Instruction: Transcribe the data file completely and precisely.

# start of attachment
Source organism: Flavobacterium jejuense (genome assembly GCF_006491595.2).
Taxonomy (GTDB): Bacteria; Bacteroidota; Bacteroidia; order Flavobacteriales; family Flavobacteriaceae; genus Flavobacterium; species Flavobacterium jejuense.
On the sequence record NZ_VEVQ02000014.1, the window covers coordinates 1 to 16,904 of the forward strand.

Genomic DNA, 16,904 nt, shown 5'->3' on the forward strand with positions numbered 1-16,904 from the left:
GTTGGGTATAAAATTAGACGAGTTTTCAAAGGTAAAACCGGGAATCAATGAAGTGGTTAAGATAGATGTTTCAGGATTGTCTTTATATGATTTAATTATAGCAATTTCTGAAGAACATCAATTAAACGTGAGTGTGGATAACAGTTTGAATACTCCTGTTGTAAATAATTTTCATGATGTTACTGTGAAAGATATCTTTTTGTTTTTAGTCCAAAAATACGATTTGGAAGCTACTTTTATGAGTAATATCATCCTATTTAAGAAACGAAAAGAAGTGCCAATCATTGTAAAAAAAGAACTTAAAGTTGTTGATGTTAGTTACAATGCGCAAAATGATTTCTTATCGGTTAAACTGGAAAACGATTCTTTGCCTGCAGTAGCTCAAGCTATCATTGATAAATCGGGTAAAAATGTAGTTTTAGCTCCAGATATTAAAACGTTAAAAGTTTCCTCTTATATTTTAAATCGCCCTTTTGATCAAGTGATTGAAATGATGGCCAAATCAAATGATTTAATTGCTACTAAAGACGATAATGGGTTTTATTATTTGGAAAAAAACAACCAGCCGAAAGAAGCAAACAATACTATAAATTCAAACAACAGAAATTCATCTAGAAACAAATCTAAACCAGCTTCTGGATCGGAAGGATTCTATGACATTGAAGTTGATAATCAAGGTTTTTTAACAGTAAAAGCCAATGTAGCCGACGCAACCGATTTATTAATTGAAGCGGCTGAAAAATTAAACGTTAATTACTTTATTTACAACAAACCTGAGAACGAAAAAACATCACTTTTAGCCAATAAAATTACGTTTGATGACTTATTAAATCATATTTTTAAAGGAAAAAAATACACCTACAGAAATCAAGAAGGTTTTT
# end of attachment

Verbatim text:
Source organism: Flavobacterium jejuense (genome assembly GCF_006491595.2).
Taxonomy (GTDB): Bacteria; Bacteroidota; Bacteroidia; order Flavobacteriales; family Flavobacteriaceae; genus Flavobacterium; species Flavobacterium jejuense.
On the sequence record NZ_VEVQ02000014.1, the window covers coordinates 1 to 16,904 of the forward strand.

Genomic DNA, 16,904 nt, shown 5'->3' on the forward strand with positions numbered 1-16,904 from the left:
GTTGGGTATAAAATTAGACGAGTTTTCAAAGGTAAAACCGGGAATCAATGAAGTGGTTAAGATAGATGTTTCAGGATTGTCTTTATATGATTTAATTATAGCAATTTCTGAAGAACATCAATTAAACGTGAGTGTGGATAACAGTTTGAATACTCCTGTTGTAAATAATTTTCATGATGTTACTGTGAAAGATATCTTTTTGTTTTTAGTCCAAAAATACGATTTGGAAGCTACTTTTATGAGTAATATCATCCTATTTAAGAAACGAAAAGAAGTGCCAATCATTGTAAAAAAAGAACTTAAAGTTGTTGATGTTAGTTACAATGCGCAAAATGATTTCTTATCGGTTAAACTGGAAAACGATTCTTTGCCTGCAGTAGCTCAAGCTATCATTGATAAATCGGGTAAAAATGTAGTTTTAGCTCCAGATATTAAAACGTTAAAAGTTTCCTCTTATATTTTAAATCGCCCTTTTGATCAAGTGATTGAAATGATGGCCAAATCAAATGATTTAATTGCTACTAAAGACGATAATGGGTTTTATTATTTGGAAAAAAACAACCAGCCGAAAGAAGCAAACAATACTATAAATTCAAACAACAGAAATTCATCTAGAAACAAATCTAAACCAGCTTCTGGATCGGAAGGATTCTATGACATTGAAGTTGATAATCAAGGTTTTTTAACAGTAAAAGCCAATGTAGCCGACGCAACCGATTTATTAATTGAAGCGGCTGAAAAATTAAACGTTAATTACTTTATTTACAACAAACCTGAGAACGAAAAAACATCACTTTTAGCCAATAAAATTACGTTTGATGACTTATTAAATCATATTTTTAAAGGAAAAAAATACACCTACAGAAATCAAGAAGGTTTTT